Thursday, November 27, 2008

Turkey vs. Turkey

In the near corner, weighing thirteen pounds, from Home Acres Farm in Everett, Washington, we’ve got the free-range, sustainably-raised, all-organic, killed-and-plucked-by-my-own-hand heritage bird, Slate-Narraganset, and in the far corner, weighing 23 pounds, from Red Apple supermarket, we’ve got the plumped-up, large-breasted tender-timed (with pop-up tender-timer roasting gauge) Norwest improved bird; both are ready to be cooked, the former looking forward to being dunked in boiling hot oil for a couple hours, I think, the latter anticipating the pleasure of being seared at 475 degrees Fahrenheit for about fifteen minutes before being slowly roasted at 325 degrees for almost half a day.

And then, they’ll both be eaten, although I think I’m only going to sample the one I killed myself. Somehow, ironically, the vegetarian has ended up being the dead animal chef; I was the one who prepared the store-bought bird and put it in the oven, the old-fashioned Ruth Shapiro way, breast-side down.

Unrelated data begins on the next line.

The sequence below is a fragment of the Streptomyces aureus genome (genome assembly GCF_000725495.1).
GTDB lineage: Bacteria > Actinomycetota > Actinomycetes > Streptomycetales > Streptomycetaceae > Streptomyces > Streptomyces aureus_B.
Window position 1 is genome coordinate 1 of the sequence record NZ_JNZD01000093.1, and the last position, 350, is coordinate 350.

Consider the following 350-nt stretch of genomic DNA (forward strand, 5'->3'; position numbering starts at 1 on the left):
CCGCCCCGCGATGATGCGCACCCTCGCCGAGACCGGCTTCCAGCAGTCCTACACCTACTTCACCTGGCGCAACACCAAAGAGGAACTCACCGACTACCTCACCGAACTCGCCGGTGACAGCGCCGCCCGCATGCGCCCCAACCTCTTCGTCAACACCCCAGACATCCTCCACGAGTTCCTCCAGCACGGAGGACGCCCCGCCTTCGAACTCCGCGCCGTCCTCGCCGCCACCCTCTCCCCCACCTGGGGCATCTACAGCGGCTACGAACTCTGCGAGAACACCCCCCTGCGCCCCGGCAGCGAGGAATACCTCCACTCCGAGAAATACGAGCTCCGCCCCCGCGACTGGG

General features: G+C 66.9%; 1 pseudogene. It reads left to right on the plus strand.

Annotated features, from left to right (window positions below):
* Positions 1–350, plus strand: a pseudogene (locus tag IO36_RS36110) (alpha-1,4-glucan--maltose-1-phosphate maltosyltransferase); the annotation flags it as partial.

Having had the experience of “processing” a live bird to a hunk of foodstuff to be cooked made me way less squeamish about the various cuts, grabs, and tucks it took to get Mr. Norwest into the roasting pan. Yanking the pre-packaged giblets from the interior of the pre-packaged bird was nothing compared to slicing off the head of the one whose throat I slit or of twisting its esophagus around my finger so as to pull the body part free.

I hope my time as butcher hasn’t made me overly sanguine about the plight of these once-living things; on the contrary, I think that I’ve become more sensitive to what they go through to end up on dinner tables coast-to-coast on this, arguably the most American of all our American cultural holidays.

I have lots to be thankful for myself, like my health, the love of family and friends, a good job, a nice home, and none the least, that I wasn’t born a turkey to be eaten.


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